Tag Archives: digital skills development

Impact of a UCISA bursary…six months on

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Roisin Cassidy
Technology Enhanced Learning Advisor
York St. John University

 

 

 

In June of last year, I was fortunate to be awarded a UCISA bursary to attend a conference of my choosing. The purpose of the bursary fund is to provide UCISA members with the means to go to an event that they would not usually have the opportunity to attend. Six months on, I’ve reflected on the impact of the ePIC 2015 conference on my institution and my own development.

I chose the ePIC conference (8-10 June, Barcelona) because its two main strands of open badges and eportfolios aligned with my interests and current priorities in my role as a Technology Enhanced Learning Advisor at York St John University.  Three days of presentations, workshops, posters, and networking events addressed a whole gamut of badge issues, including the value and devaluing of open badges, options for issuing and displaying, and approaches to meaningful design. The purpose and value of eportfolios was scrutinised, and theoretical models and implementations were presented. Attendees spanned the school, further, and higher education sectors, as well as national representative bodies and international humanitarian organisations.  Throughout the conference, I tweeted useful resources and projects at the #ePIC2015 hashtag, and my thoughts on individual sessions can be found on my three blog post reports and Storify of the event.

The benefits of attending were evident later in the summer, with the launch of a collaborative open badge project at my institution. At the time of the conference, I had been approached by our Student Services team about the potential for open badges to be used as a means of recognising the work of Residential Support Assistants (RSAs) at the University. RSAs are generally second- and third-year students who are appointed to help provide a safe, supportive, and inclusive living environment.  The role is one of responsibility, leadership, and teamwork, and the University is keen to acknowledge these students’ contributions to life in the Residences, and to enable them to articulate their achievements in the future. Prior to the conference, the badge pathway, criteria, and means of issuing were all yet to be decided, and the final outcome has been heavily influenced by my attendance. A collection of five badges aligned to the RSAs’ training sessions, and the skills, values, and attributes they are expected to exhibit, were designed. The badges can be earned in any order, and culminate in a York St John Residential Leadership Award milestone badge – a model frequently discussed at the conference. You can read more about the project on the York St John TEL Team’s blog.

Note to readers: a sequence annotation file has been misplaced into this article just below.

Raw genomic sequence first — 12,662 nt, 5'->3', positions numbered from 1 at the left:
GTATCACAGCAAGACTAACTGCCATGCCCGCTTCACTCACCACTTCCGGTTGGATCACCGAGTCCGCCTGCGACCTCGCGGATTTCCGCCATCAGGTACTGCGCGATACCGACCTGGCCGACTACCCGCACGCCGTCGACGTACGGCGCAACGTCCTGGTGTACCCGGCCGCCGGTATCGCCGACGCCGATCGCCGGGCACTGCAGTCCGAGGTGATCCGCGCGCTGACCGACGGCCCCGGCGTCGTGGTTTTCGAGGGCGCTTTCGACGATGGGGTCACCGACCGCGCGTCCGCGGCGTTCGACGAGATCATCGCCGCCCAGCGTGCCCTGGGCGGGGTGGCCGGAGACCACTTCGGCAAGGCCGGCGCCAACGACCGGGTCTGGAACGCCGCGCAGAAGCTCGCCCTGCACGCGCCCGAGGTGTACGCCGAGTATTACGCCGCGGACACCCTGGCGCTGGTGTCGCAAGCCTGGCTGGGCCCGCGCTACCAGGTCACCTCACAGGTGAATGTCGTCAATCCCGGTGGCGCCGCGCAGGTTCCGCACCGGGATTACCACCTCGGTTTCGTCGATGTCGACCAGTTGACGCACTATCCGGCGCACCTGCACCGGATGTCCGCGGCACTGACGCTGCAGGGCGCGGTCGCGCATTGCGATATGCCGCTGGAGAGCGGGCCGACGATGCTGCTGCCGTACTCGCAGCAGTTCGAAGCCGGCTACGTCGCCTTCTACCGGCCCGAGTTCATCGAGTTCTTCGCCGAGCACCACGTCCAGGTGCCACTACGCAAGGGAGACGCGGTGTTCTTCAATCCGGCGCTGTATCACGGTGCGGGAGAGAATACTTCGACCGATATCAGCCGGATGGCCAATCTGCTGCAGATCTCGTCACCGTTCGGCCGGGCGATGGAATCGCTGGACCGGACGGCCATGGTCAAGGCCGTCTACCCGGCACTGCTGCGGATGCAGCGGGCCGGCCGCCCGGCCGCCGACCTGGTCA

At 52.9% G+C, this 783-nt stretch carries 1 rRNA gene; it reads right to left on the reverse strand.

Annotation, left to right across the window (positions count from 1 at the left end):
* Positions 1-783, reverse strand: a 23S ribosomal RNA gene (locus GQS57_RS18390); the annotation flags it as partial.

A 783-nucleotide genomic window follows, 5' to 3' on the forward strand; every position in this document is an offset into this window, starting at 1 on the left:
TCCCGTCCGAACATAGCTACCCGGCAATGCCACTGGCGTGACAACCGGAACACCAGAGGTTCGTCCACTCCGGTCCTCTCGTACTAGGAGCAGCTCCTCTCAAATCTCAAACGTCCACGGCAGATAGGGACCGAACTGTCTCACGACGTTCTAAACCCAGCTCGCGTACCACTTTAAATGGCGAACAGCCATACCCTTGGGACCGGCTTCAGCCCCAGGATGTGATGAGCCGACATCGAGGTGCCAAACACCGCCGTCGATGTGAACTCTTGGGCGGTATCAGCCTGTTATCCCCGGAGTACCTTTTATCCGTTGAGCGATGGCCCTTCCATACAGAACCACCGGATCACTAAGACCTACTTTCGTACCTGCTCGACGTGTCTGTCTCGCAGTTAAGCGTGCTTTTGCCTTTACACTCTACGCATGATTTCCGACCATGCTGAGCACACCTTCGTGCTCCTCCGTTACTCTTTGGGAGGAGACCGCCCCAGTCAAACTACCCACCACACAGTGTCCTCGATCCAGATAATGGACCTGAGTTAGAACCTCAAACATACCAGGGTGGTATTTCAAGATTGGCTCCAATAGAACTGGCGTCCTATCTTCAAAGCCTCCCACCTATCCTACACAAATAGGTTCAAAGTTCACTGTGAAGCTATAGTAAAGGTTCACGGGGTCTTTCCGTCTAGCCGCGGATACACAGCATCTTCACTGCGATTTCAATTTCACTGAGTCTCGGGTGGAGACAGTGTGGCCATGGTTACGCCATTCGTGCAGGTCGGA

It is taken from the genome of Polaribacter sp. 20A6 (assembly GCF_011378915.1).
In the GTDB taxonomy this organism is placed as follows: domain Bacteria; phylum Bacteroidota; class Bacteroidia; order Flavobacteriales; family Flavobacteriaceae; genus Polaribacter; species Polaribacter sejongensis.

Residential Leadership Award Badge Pathway

Residential Leadership Award Badge Pathway

 

 

 

 

 

ePIC 2015 also served as a forum for launching the Open Badge Passport (OPB), which is a free, open source, cloud-based service allowing individual users to receive, share, and organise their open badges, and the Open Badge Factory, a badge issue and management service based on the Mozilla open standard, and operating a freemium model. York St John subsequently purchased a licence for the Open Badge Factory, initially for use for the RSA badges, but our collection is growing. Amongst other positives, this approach enables students to easily apply for badges with supporting evidence, and the evidence can be reviewed by the Residences Officer before issuing. It also allows for the creation of milestone badges, where several badges contribute to an overall award or badge. So far, the system has proved very useful and intuitive. Our next step – once the plugin has been tested further – is to integrate the Passport with Mahara so that students can easily display badges in both.

Since attending, I’ve been able to incorporate examples from the conference into subsequent open badge information sessions that I’ve delivered to staff, and referred to ongoing projects (for example, JISC’s Prospect to Alumnus (P2A) project) which could raise the profile and currency of badges amongst UK employers – something badge sceptics (rightly!) query regularly. I was also energised to begin a review of ePortfolio use at York St John, particularly its use and impact as an assessment method, and attempted to recruit a student researcher to work alongside me on this. Unfortunately, there were no takers for the role and it has since stalled, but I haven’t abandoned the idea yet!